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A Hazard of New Fortunes — Complete by Howells

He saw a policeman at every corner


The

policeman waited to discharge his tobacco-juice into the gutter. "In about a week," he said, nonchalantly.

"What's the matter?" asked Beaton, wondering what the joke could be.

"Strike," said the policeman. His interest in Beaton's ignorance seemed to overcome his contempt of it. "Knocked off everywhere this morning except Third Avenue and one or two cross-town lines." He spat again and kept his bulk at its incline over the gutter to glance at a group of men on the corner below: They were neatly dressed, and looked like something better than workingmen, and they had a holiday air of being in their best clothes.

"Some of the strikers?" asked Beaton.

The policeman nodded.

"Any trouble yet?"

"There won't be any trouble till we begin to move the cars," said the policeman.

Beaton felt a sudden turn of his rage toward the men whose action would now force him to walk five blocks and mount the stairs of the Elevated station. "If you'd take out eight or ten of those fellows," he said, ferociously, "and set them up against a wall and shoot them, you'd save a great deal of bother."

"I guess we sha'n't have to shoot much," said the policeman, still swinging his locust. "Anyway, we shant begin it. If it comes to a fight,

though," he said, with a look at the men under the scooping rim of his helmet, "we can drive the whole six thousand of 'em into the East River without pullin' a trigger."

"Are there six thousand in it?"

"About."

"What do the infernal fools expect to live on?"

"The interest of their money, I suppose," said the officer, with a grin of satisfaction in his irony. "It's got to run its course. Then they'll come back with their heads tied up and their tails between their legs, and plead to be taken on again."

"If I was a manager of the roads," said Beaton, thinking of how much he was already inconvenienced by the strike, and obscurely connecting it as one of the series with the wrongs he had suffered at the hands of Mrs. Horn and Mrs. Mandel, "I would see them starve before I'd take them back--every one of them."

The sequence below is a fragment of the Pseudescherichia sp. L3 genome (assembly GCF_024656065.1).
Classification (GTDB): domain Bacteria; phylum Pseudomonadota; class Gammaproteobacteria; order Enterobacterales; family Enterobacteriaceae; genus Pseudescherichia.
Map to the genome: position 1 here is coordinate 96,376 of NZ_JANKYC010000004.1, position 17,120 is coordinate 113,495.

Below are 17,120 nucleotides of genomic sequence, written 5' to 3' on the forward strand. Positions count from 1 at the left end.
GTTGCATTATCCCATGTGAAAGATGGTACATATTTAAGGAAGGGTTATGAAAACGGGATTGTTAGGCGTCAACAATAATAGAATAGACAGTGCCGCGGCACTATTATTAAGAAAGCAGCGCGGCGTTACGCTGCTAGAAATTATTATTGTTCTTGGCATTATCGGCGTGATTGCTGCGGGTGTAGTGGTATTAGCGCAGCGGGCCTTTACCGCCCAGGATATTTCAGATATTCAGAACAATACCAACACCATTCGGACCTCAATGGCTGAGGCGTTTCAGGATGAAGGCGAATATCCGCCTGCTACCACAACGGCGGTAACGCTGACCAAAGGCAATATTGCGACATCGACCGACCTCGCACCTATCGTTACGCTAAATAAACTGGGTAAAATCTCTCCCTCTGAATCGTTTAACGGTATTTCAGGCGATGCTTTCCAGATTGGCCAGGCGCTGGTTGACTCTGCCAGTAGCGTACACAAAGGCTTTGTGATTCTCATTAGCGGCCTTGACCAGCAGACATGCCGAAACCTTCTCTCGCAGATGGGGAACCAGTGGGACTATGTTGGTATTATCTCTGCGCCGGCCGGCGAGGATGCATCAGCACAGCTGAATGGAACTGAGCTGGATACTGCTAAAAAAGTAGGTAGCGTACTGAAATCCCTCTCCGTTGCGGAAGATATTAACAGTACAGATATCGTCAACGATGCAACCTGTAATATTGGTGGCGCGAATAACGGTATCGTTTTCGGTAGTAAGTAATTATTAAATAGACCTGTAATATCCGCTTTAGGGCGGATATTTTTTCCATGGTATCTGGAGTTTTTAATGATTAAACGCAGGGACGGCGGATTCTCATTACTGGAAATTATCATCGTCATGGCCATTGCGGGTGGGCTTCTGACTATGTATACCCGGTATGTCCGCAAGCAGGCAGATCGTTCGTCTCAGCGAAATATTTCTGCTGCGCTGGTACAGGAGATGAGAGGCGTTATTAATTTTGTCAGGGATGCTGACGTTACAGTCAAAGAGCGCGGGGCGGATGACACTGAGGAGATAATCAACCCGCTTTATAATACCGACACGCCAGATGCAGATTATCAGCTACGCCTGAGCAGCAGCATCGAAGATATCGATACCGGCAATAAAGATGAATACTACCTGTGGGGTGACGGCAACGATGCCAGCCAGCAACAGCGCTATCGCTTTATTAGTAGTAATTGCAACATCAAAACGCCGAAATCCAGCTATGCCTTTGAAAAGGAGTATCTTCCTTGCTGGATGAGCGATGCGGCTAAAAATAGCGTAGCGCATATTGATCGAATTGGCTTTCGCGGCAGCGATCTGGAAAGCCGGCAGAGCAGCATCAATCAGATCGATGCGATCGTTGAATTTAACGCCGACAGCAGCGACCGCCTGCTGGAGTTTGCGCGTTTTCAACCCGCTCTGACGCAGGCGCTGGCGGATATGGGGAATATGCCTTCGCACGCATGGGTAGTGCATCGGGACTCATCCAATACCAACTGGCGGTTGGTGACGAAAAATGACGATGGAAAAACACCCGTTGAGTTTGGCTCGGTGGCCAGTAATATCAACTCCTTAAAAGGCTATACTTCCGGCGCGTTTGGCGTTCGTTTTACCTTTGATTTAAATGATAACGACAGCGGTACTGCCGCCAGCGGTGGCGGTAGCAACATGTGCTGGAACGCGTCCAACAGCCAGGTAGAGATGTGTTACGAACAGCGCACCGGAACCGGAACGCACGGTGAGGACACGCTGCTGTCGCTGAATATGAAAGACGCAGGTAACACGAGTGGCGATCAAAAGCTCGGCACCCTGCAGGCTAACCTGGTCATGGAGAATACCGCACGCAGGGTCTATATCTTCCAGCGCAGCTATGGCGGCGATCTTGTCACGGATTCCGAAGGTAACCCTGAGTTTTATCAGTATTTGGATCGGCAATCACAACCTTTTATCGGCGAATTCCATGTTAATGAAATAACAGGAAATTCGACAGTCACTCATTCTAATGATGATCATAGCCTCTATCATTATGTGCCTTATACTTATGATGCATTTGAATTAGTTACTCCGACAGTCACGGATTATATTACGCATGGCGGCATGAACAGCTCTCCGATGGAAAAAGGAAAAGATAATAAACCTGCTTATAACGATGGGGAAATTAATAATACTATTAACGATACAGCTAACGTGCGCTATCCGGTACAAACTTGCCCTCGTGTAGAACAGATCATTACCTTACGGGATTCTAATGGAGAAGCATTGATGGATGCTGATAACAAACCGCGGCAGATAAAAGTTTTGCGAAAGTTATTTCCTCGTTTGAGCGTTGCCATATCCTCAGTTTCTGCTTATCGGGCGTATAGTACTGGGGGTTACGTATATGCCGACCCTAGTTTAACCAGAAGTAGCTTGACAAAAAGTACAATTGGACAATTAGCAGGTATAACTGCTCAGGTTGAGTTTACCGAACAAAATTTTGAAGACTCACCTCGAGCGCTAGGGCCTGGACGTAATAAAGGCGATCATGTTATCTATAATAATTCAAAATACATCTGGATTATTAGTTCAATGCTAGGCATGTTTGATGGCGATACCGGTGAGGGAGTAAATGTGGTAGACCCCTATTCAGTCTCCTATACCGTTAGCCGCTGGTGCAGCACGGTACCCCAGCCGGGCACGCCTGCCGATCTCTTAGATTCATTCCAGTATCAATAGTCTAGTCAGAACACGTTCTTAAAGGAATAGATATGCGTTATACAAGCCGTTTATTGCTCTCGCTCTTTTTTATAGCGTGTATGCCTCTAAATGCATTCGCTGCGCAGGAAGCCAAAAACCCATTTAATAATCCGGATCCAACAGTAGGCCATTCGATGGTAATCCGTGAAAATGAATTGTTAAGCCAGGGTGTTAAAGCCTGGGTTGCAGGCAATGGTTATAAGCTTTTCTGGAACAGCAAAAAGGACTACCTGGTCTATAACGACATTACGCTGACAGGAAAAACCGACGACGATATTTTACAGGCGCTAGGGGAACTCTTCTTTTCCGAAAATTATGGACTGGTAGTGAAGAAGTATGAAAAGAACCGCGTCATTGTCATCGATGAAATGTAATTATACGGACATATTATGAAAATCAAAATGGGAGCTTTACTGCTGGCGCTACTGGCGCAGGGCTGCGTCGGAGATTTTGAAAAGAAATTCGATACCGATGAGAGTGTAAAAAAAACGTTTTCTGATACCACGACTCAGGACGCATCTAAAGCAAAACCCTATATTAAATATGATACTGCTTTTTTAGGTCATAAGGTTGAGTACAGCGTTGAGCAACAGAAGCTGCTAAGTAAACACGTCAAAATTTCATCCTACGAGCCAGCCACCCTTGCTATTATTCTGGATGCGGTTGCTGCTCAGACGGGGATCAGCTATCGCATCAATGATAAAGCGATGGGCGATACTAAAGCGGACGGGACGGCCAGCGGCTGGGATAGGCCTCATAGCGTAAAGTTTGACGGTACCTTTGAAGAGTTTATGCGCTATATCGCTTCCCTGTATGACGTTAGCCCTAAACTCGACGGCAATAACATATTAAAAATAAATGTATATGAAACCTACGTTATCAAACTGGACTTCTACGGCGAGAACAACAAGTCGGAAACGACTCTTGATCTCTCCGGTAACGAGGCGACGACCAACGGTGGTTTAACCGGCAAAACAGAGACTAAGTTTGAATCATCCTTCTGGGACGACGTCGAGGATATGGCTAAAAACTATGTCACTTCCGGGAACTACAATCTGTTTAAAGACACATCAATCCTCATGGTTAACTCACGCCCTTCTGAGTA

"Well," said the policeman, impartially, as a man might whom the companies allowed to ride free, but who had made friends with a good many drivers and conductors in the course of his free riding, "I guess that's what the roads would like to do if they could; but the men are too many for them, and there ain't enough other men to take their places."

"No matter," said Beaton, severely. "They can bring in men from other places."

"Oh, they'll do that fast enough," said the policeman.

A man came out of the saloon on the corner where the strikers were standing, noisy drunk, and they began, as they would have said, to have some fun with him. The policeman left Beaton, and sauntered slowly down toward the group as if in the natural course of an afternoon ramble. On the other side of the street Beaton could see another officer sauntering up from the block below. Looking up and down the avenue, so silent of its horse-car bells, he saw a policeman at every corner. It was rather impressive.

III.

The strike


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